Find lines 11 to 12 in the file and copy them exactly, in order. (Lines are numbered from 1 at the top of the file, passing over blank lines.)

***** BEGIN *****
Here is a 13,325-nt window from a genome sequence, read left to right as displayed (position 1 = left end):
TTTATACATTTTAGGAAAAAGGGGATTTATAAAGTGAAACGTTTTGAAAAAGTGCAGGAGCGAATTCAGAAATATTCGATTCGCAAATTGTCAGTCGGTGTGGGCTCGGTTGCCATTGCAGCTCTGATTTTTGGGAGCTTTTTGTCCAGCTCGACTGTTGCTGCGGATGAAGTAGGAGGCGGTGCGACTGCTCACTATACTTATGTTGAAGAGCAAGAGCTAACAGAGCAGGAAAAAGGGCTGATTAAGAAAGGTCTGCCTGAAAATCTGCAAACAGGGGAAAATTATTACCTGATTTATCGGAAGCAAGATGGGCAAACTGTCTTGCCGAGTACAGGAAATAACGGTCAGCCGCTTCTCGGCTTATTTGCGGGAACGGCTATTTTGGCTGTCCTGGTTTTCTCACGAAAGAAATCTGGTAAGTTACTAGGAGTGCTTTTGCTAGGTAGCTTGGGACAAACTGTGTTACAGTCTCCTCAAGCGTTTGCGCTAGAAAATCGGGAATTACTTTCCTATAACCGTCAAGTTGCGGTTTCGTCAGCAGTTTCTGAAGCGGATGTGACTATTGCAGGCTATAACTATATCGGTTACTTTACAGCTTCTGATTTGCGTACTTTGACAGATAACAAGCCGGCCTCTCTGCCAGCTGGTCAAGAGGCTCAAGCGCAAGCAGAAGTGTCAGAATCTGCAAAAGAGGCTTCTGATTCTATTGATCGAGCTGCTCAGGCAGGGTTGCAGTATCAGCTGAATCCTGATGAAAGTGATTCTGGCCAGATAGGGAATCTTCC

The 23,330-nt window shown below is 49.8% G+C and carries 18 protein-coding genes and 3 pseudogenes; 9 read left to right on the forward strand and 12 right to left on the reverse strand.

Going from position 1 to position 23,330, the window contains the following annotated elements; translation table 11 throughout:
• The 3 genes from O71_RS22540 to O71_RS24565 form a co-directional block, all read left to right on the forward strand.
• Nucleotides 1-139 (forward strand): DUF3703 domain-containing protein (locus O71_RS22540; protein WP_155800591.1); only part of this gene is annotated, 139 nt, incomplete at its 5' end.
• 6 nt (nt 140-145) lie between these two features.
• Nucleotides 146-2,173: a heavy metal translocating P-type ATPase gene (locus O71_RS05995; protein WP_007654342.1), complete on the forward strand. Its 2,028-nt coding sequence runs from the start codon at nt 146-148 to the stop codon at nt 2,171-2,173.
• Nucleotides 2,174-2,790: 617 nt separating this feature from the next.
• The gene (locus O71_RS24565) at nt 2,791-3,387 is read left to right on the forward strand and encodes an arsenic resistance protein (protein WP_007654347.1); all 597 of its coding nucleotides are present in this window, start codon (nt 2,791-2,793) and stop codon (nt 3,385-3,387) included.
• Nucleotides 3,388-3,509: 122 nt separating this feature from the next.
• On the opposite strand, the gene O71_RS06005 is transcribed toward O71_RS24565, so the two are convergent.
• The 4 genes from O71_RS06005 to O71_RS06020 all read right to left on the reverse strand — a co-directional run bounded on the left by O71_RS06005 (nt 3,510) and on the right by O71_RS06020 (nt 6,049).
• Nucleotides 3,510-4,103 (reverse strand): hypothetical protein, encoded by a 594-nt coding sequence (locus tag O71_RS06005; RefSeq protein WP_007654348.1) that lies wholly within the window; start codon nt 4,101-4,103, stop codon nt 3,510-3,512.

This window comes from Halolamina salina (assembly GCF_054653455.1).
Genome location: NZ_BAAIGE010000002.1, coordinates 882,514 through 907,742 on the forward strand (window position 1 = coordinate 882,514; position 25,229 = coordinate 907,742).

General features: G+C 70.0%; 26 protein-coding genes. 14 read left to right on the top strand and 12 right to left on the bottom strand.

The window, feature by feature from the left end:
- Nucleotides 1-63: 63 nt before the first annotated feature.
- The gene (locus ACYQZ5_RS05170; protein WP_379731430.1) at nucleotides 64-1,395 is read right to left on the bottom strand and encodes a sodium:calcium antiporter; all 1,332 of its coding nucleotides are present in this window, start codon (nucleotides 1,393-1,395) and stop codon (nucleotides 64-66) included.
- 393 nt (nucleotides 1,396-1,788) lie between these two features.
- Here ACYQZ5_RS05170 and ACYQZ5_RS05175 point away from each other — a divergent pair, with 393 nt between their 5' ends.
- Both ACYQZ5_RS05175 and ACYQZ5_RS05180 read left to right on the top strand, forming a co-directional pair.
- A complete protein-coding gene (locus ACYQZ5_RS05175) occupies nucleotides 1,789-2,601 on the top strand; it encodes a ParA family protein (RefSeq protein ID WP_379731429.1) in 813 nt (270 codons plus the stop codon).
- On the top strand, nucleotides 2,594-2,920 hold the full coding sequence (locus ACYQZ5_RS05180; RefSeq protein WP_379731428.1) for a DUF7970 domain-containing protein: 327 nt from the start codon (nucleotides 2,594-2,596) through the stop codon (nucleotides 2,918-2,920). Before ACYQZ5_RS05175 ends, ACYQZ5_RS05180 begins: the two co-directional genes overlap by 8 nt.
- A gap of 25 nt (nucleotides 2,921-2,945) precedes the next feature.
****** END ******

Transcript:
• Nucleotides 3,388-3,509: 122 nt separating this feature from the next.
• On the opposite strand, the gene O71_RS06005 is transcribed toward O71_RS24565, so the two are convergent.